24 mammals tagged ‘threatened’ in Phl
TWO dozen mammals have been added to the Philippines’ official list of “threatened” species, former Sen. Juan Miguel “Migz” Zubiri, Pilipinas Ecowarriors convenor, disclosed over the weekend.
Zubiri identified the 24 species of threatened mammals, based on their common names, as: the Palawan fly fox, Isarog shrew mouse, Binturong, Dinagat hairy-tailed rat, Dinagat hairy-tailed cloud rat, Panay bushy-tailed cloud rat, Ilin hairy-tailed cloud rat, Bushy-tailed cloud rat; Flying lemur, Philippine tube-nosed fruit bat, Southern Luzon giant cloud rat, Dinagat gymnure, Wooly flying fox, Grey flying fox, Small flying fox, White-winged fruit bat, Little golden-mantled flying fox, Bearded pig, Visayan warty pig, Philippine warty pig, and the Calamian treeshrew.
Three other mammals that do not have common names yet – the Haplonycteris species A from Sibuyan Island, the Pteropus species A from Mindoro, and the Sus species A from Sulu – have likewise been tagged threatened.
“These mammals have been classified either as vulnerable or endangered,” said Zubiri, former chairman of the Senate environment and natural resources committee.
Philippine species are categorized as threatened once their habitats have suffered extreme depletion and their populations have shrunk to a level below which the species or subspecies will be completely wiped out.
Threatened species are further sub-categorized either as vulnerable or endangered, or critically endangered.
Vulnerable means the populations of the species are under threat from serious adverse factors throughout their range and are believed likely to move to the endangered category in the near future.
Endangered means the species are at great risk of extinction and survival is unlikely if casual factors continue to operate.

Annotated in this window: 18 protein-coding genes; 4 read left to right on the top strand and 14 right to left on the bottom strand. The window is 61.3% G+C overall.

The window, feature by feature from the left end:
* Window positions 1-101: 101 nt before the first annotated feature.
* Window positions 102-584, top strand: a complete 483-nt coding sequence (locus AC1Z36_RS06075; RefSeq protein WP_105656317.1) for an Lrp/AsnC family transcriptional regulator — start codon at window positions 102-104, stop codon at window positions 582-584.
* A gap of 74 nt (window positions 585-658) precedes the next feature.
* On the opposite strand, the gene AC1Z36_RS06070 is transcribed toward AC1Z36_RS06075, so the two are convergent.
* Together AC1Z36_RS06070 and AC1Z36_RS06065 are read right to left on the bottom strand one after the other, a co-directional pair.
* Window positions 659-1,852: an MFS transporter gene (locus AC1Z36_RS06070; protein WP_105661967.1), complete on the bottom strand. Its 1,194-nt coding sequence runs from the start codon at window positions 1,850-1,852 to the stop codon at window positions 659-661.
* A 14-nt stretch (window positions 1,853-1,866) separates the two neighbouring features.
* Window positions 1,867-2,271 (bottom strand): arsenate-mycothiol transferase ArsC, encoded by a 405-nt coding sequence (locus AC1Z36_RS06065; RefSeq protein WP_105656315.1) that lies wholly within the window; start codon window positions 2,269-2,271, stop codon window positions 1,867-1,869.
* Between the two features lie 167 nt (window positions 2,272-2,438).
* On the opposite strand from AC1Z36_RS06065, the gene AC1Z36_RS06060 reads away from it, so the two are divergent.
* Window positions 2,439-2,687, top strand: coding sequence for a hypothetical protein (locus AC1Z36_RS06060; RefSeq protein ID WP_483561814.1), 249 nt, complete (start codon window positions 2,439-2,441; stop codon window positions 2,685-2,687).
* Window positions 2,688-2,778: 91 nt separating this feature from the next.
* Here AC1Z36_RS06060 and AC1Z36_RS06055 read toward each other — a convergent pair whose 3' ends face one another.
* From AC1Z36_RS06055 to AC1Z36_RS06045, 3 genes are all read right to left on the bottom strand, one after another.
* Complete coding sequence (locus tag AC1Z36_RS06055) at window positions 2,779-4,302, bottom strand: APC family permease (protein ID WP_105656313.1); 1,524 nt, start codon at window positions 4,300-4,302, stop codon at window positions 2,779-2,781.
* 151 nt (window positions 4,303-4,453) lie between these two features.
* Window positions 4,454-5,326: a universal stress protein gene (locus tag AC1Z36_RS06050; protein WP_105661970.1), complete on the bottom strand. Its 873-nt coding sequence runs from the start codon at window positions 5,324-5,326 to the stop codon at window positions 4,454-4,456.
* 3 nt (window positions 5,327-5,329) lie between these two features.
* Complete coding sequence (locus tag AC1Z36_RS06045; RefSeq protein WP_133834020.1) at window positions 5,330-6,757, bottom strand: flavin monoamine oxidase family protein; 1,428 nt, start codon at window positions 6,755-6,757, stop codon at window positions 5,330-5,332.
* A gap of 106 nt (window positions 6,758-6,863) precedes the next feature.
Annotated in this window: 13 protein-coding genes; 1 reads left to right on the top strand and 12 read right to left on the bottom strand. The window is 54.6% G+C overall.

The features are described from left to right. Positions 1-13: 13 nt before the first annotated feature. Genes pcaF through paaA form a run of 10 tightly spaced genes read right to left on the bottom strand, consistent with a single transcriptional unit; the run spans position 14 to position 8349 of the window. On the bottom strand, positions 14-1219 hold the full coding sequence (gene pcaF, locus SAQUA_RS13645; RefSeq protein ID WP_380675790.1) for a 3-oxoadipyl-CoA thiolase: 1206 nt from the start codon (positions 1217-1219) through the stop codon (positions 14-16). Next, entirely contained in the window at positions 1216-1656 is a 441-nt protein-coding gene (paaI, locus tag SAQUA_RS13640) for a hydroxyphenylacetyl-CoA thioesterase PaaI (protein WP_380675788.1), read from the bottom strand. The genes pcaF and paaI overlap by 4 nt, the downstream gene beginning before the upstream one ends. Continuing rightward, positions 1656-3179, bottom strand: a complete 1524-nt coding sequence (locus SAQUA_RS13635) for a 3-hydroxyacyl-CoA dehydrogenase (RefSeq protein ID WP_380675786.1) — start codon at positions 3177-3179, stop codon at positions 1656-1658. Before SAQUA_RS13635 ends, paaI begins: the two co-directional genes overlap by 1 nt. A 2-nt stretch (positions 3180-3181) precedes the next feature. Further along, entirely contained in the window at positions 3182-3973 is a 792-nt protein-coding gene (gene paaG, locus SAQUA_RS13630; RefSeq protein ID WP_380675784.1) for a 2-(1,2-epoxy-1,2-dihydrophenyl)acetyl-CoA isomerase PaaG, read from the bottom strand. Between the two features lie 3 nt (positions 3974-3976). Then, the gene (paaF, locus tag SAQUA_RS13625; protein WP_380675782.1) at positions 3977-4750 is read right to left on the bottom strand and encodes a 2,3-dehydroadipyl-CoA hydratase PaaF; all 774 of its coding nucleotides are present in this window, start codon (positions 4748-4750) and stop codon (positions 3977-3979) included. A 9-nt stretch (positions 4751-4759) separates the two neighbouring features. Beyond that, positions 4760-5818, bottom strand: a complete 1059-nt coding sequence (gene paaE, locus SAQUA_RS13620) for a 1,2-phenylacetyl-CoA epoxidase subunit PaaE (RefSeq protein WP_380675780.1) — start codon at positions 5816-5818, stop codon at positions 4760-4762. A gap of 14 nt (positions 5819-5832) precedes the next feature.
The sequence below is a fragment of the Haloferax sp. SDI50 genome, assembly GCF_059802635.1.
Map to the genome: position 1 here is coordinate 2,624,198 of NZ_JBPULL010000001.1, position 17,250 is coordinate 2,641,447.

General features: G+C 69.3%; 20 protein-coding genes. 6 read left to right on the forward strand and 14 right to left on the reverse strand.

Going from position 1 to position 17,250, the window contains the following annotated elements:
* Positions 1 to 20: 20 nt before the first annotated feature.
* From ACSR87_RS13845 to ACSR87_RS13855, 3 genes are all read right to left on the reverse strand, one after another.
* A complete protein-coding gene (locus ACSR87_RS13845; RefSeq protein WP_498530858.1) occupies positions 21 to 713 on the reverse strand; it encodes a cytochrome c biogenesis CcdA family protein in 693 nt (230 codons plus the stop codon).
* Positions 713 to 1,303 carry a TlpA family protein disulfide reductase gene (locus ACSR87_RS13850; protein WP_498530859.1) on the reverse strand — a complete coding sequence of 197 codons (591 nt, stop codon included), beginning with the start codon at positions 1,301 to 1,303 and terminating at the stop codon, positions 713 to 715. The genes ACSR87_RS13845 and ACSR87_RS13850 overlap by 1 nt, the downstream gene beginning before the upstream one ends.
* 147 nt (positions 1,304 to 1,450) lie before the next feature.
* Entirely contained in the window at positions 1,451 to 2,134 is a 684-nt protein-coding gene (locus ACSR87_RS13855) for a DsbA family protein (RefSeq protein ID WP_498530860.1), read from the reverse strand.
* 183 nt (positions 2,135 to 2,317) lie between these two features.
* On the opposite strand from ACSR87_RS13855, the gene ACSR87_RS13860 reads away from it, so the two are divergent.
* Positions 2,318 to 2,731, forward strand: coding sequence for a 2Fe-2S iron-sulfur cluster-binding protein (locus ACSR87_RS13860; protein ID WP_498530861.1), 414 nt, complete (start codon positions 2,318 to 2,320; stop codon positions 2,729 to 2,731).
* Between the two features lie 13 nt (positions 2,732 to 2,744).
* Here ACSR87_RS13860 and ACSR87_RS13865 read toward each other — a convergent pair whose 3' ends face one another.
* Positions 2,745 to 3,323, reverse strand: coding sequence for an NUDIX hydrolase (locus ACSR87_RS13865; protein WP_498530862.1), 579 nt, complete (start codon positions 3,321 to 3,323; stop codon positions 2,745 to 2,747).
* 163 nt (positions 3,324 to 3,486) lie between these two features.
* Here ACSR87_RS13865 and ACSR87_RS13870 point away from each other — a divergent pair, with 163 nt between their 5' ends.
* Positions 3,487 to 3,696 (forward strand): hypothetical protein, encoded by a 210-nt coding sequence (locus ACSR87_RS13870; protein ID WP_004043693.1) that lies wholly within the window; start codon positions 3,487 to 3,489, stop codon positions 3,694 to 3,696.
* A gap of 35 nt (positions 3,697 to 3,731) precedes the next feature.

In compliance with existing international and national laws, the Philippines keeps a registry of wildlife species “of priority concern for protection and conservation.” It is updated regularly by the Protected Areas and Wildlife Bureau.
“The biggest danger to our wildlife is the unchecked destruction of their habitats, plus the unchecked illegal (wildlife) trade,” Zubiri said.
“We have to step up conservation efforts if we are to save our threatened species, and safeguard our biodiversity,” he added.
Zubiri’s Pilipinas Ecowarriors is a non-profit, registered non-governmental organization that keeps watch over potential violators of environmental protection and conservation laws, including wildlife smugglers.
The Philippines has agreed to achieve the United Nations’ Millennium Development Goals by 2015.
One of the eight development goals is “to ensure environmental sustainability,” with the specific target to reverse the loss of environmental resources.
Among the indicators used to measure achievement of the goal is “reduced biodiversity loss, to include a decreasing number of species threatened with extinction.”